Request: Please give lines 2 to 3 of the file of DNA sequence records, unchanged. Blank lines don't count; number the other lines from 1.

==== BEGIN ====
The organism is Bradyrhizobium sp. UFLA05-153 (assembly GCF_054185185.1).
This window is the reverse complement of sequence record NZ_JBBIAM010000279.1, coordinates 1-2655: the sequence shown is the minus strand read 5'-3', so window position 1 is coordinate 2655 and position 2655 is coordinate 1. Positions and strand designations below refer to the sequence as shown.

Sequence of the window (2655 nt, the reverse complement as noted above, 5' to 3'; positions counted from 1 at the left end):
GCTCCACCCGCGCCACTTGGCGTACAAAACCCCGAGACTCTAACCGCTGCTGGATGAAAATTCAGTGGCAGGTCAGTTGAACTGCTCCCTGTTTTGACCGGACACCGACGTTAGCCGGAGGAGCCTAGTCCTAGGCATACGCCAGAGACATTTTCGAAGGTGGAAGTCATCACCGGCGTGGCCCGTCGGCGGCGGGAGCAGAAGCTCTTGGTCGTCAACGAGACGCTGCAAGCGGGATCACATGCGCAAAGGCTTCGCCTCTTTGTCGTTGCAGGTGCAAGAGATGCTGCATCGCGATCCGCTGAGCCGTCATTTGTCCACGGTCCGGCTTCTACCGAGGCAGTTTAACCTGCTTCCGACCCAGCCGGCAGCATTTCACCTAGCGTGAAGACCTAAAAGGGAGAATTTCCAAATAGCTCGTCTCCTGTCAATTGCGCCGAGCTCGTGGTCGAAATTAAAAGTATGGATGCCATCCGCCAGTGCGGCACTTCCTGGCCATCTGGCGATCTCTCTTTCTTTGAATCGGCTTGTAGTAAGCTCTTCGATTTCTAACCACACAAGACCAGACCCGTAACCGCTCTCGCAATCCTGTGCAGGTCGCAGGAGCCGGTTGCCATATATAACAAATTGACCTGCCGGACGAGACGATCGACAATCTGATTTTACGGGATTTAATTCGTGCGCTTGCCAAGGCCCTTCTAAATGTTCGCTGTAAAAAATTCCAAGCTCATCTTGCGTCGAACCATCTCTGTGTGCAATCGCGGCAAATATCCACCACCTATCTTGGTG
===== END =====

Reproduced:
This window is the reverse complement of sequence record NZ_JBBIAM010000279.1, coordinates 1-2655: the sequence shown is the minus strand read 5'-3', so window position 1 is coordinate 2655 and position 2655 is coordinate 1. Positions and strand designations below refer to the sequence as shown.

Sequence of the window (2655 nt, the reverse complement as noted above, 5' to 3'; positions counted from 1 at the left end):